The Shockers voted 76-1 to continue the season against Arkansas in Little Rock. The Shockers took 46 players to the game, 39 of them freshmen and sophomores. The NCAA allowed WSU to play freshmen, who were ineligible at the time by NCAA rule. The Shockers finished the 1970 season 0-9.
“We voted to continue playing that season,” Barkell said. “We figured that’s what our teammates would want us to do.”
Each year, the university holds a ceremony on campus at the Memorial ’70 monument.
“I’ve been trying to make it back,” Barkell said. “I didn’t know about the gathering for a number of years and then I found out. I haven’t made it back every year. But I get back as often as I can. My roommate in 1970 was John Duren who died in the crash. He was a very good Christian and a wide receiver, a sophomore as well, thinking about dentistry as a possible future. He was from Oklahoma.”
Barkell continued to play football as a linebacker on Wichita State squads that went 3-8 in 1971 and 6-5 in 1972. He also decided to go out for the track team on his own and once again excelled at the javelin. He won the Missouri Valley Conference javelin event in 1971 with a throw of 191-1 3/4.
Barkell graduated from Wichita State in 1974 with a degree in mechanical engineering and got a commission in the Army reserves. He took a job with Shell Oil in Denver, then entered the service and was in the Army for three and a half years. He stayed in Army reserves and retired a Lieutenant Colonel and got his Professional Engineer Status.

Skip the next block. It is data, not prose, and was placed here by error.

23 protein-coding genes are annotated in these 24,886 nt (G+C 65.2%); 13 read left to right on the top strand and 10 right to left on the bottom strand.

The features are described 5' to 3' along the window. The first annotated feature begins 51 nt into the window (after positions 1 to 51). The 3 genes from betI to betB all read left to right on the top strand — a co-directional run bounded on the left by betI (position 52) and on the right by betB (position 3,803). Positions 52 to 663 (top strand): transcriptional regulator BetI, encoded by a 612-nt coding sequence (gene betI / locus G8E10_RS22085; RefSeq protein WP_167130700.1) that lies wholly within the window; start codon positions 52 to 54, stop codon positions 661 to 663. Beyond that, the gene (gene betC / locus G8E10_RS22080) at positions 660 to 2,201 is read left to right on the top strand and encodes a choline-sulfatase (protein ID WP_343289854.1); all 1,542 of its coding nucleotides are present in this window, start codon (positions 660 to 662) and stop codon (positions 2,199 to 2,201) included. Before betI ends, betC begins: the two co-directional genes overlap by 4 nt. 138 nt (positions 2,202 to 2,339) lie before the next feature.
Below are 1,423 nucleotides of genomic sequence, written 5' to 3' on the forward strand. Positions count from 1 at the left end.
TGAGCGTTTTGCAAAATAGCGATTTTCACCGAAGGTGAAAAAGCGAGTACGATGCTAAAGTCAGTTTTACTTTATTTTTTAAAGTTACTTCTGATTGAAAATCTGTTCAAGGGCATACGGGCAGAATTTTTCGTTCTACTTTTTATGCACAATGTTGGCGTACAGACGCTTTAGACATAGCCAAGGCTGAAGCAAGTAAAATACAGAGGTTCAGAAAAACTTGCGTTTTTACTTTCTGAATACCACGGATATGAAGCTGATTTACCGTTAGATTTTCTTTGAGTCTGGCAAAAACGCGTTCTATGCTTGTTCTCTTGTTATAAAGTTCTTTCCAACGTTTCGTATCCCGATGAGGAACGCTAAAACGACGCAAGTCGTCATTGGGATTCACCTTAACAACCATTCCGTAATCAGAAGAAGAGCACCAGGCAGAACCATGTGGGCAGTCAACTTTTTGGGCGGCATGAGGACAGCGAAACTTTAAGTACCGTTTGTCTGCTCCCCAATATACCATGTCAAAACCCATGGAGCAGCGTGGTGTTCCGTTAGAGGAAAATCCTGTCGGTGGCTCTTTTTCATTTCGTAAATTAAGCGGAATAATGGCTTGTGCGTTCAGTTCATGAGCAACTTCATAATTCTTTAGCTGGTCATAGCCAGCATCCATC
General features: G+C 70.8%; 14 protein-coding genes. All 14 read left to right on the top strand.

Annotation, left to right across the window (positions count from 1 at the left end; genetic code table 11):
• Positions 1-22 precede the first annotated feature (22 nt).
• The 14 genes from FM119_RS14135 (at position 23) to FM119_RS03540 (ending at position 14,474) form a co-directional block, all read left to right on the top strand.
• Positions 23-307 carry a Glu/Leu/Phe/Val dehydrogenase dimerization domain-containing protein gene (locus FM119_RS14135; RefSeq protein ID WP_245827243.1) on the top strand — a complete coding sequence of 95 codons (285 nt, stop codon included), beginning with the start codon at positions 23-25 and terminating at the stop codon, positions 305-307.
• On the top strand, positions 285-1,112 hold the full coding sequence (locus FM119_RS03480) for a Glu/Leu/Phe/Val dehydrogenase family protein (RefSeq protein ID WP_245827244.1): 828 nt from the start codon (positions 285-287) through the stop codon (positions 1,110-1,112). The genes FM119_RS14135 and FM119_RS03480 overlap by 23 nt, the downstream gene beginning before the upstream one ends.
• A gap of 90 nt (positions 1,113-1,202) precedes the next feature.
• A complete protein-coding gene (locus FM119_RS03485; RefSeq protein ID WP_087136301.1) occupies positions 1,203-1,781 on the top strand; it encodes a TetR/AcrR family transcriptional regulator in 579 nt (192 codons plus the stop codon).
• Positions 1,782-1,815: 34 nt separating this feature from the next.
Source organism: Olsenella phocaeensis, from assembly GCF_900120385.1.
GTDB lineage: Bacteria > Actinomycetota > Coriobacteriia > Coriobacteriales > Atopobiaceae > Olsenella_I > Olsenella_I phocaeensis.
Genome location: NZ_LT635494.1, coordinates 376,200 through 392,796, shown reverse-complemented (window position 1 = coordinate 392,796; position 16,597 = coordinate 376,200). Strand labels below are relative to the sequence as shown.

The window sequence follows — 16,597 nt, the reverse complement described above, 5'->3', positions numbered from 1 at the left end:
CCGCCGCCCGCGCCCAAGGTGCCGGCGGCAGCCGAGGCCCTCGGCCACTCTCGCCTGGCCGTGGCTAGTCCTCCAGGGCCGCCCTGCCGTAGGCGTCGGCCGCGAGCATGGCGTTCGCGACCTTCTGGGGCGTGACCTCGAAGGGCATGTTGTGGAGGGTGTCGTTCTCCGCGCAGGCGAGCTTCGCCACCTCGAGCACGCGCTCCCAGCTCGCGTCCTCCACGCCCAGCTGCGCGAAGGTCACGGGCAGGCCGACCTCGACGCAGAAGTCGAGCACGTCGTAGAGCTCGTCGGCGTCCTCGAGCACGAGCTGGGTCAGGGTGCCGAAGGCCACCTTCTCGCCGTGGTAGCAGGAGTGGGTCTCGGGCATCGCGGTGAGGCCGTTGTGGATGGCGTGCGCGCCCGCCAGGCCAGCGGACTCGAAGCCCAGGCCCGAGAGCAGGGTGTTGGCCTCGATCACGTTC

In 1978 he worked for Westinghouse R&D Center in Pittsburgh as a mechanical engineer for 17 years. Barkell has a masters in mechanical engineering from Carnegie Mellon University in 1983. He was transferred to Bettis Atomic Power Laboratory in West Mifflin and worked there for 18 years until his retirement in 2013.
Now 69, James Warren Barkell resides in Penn Township with his wife of 46 years Patricia. They have a son Mark and a daughter Meghan. They are blessed with six grandchildren.
“Athletics made a big difference in my life,” Barkell stated. “I got to be around a great group of guys and see a lot of different things. I’m happy.”
George Von Benko’s “Memory Lane” column appears in the Monday editions of the Herald-Standard. He also hosts a sports talk show on WMBS-AM radio from 10 a.m. to noon on Saturdays.